The additional premium investors are paid for buying the debt of the worst-rated companies in the US has fallen to its lowest level in seven years, raising warnings that the brightening outlook for the American economy is leading to excessive risk taking.
The premium, or “spread”, above benchmark government bond yields on triple C-rated US corporate bonds, which sit on the precipice of defaulting, has fallen to just above 6.4 percentage points, according to data from Ice Data Services. The spread has been lower on only two occasions: in 2014, just before a collapse in oil prices roiled the debt of energy companies, and in the run-up to the 2008 financial crisis.
It is a dramatic recovery from the near 20 points on offer in the depths of the coronavirus-induced crisis, highlighting the scale of the recovery brought about by vaccines and historic fiscal and monetary stimulus.
Investors are playing an important role in the recovery. They are soaking up the colossal scale of fundraising that has taken place during the pandemic, even for triple C-rated companies, giving those businesses more time and stability to outlast the crisis.
But the upbeat demand means investors are now compensated for taking on elevated risk, lending money to increasingly debt-dependent companies at shrinking borrowing rates, in bets that could easily unravel if the economic recovery disappoints.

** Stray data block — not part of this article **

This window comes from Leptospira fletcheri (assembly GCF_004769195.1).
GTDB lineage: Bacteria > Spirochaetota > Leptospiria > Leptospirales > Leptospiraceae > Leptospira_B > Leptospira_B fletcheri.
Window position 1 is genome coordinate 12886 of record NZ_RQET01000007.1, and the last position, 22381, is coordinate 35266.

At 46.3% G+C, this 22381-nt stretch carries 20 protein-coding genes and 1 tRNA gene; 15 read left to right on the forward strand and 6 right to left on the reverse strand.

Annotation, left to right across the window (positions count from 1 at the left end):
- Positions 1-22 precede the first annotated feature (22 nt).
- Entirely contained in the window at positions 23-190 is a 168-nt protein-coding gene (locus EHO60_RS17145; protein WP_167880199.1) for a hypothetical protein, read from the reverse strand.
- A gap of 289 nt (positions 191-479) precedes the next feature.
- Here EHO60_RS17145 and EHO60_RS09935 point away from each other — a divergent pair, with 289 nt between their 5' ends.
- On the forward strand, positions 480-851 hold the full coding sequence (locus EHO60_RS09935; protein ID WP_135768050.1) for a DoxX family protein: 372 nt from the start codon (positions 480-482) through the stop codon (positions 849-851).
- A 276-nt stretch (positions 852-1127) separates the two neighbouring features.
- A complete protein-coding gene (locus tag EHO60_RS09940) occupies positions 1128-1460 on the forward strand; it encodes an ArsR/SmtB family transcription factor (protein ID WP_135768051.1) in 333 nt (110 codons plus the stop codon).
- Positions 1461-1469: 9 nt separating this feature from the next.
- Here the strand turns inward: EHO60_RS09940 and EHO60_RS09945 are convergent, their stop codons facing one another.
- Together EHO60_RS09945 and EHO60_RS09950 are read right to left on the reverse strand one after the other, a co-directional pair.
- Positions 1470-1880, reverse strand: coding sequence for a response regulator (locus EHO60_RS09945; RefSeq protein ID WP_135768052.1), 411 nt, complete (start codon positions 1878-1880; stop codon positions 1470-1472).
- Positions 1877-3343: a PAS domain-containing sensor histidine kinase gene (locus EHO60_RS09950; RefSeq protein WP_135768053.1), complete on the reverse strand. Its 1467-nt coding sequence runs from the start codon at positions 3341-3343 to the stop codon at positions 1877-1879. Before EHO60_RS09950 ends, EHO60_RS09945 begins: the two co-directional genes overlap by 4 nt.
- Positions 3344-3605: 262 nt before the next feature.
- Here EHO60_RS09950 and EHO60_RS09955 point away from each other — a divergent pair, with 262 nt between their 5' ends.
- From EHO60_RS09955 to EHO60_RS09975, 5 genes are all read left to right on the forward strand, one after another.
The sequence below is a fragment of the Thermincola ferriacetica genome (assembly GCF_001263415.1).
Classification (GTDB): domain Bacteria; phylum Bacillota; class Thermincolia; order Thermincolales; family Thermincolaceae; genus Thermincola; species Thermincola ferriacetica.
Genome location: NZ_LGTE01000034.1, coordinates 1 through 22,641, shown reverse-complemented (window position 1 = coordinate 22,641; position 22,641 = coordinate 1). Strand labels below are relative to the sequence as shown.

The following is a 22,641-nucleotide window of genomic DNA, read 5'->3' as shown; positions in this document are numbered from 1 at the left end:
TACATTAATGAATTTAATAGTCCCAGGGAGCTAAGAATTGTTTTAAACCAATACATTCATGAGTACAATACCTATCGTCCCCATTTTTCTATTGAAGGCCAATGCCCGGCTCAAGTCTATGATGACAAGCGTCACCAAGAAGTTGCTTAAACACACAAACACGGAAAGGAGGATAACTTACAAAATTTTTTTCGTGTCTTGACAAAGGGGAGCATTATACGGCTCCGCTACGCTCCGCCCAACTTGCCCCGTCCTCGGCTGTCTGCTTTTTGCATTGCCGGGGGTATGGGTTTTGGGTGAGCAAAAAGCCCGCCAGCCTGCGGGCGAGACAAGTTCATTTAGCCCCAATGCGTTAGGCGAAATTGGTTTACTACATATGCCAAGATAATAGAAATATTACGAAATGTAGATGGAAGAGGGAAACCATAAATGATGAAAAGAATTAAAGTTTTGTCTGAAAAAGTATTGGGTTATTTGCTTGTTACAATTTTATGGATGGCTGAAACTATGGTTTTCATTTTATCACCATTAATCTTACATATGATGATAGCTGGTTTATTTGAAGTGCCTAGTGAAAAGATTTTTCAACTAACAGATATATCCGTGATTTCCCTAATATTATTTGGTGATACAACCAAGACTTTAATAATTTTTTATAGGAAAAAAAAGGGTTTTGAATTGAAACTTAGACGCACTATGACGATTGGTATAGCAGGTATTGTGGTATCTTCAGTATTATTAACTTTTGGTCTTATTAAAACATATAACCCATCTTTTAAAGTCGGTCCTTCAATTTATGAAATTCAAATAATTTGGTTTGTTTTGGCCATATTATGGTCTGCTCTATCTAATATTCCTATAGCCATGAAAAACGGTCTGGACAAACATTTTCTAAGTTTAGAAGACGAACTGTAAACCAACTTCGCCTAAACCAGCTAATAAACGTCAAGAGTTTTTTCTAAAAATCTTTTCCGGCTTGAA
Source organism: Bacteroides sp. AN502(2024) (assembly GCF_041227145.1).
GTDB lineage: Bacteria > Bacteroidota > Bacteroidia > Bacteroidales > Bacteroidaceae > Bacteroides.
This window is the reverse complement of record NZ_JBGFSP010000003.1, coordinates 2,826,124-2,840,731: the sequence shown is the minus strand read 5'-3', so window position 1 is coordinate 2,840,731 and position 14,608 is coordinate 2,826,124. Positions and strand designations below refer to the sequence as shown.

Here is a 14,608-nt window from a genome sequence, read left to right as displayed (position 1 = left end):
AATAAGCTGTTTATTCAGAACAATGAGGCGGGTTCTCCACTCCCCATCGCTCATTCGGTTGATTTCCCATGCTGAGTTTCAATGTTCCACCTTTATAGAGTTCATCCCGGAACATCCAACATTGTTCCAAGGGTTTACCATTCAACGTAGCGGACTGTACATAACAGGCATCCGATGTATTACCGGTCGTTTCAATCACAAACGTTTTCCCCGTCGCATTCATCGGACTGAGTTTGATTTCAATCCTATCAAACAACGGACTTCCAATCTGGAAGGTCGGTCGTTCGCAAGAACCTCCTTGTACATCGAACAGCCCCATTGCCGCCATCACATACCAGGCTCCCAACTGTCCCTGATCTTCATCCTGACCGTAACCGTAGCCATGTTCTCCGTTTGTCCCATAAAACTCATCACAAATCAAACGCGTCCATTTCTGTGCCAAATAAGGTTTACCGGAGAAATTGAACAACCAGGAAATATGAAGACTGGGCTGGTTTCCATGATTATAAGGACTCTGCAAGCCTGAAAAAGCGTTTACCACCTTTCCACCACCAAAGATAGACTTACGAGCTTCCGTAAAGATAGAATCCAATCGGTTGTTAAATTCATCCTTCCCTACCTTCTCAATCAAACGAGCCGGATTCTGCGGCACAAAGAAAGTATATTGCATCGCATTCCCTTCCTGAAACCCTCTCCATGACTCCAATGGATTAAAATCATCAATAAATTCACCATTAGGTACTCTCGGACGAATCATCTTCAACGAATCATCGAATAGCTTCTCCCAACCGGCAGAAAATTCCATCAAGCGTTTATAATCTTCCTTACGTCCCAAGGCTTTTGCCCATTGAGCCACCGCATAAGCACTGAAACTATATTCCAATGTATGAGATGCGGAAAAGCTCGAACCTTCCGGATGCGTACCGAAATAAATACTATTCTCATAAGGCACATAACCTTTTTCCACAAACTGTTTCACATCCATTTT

“I think there is a fair amount of complacency in credit right now,” said Nichole Hammond, a portfolio manager at Angel Oak Capital. “We don’t think we are being compensated to invest in the riskier issuers.”
Many of the worst-performing bonds have already defaulted in the past year, dropping out of Ice’s index and leaving the overall quality of the bonds left behind in better shape.
S&P Global Ratings’ measure of distress in the market, which tracks issuers with bond spreads above 10 per cent, has fallen to its lowest level since October 2007. Bank of America’s own credit stress indicator is at its lowest level since 2014.
However, analysts and investors warn that the potential for catastrophe is masked by accommodative monetary and fiscal policy.
Over the next 12 months if corporate earnings rise an estimated 25 per cent, Bank of America analysts still expect debt compared to earnings before interest, taxes, depreciation and amortisation for triple C issuers to be at a multiple of 14 times, in line with the worst metrics seen in 2009. At the same time, cash flowing into high yield funds and issuance of new debt from the lowest-rated companies is starting to ebb.
The analysts conclude that the allure of higher spreads in return for higher risk in a low interest rate world is waning as the returns on offer have been dragged down in recent months.
BofA analysts said they believed fund managers were now “struggling” to justify taking on risky bets with such low returns. “At some point the reach for yield reaches its limit, and we think it’s here,” they said.
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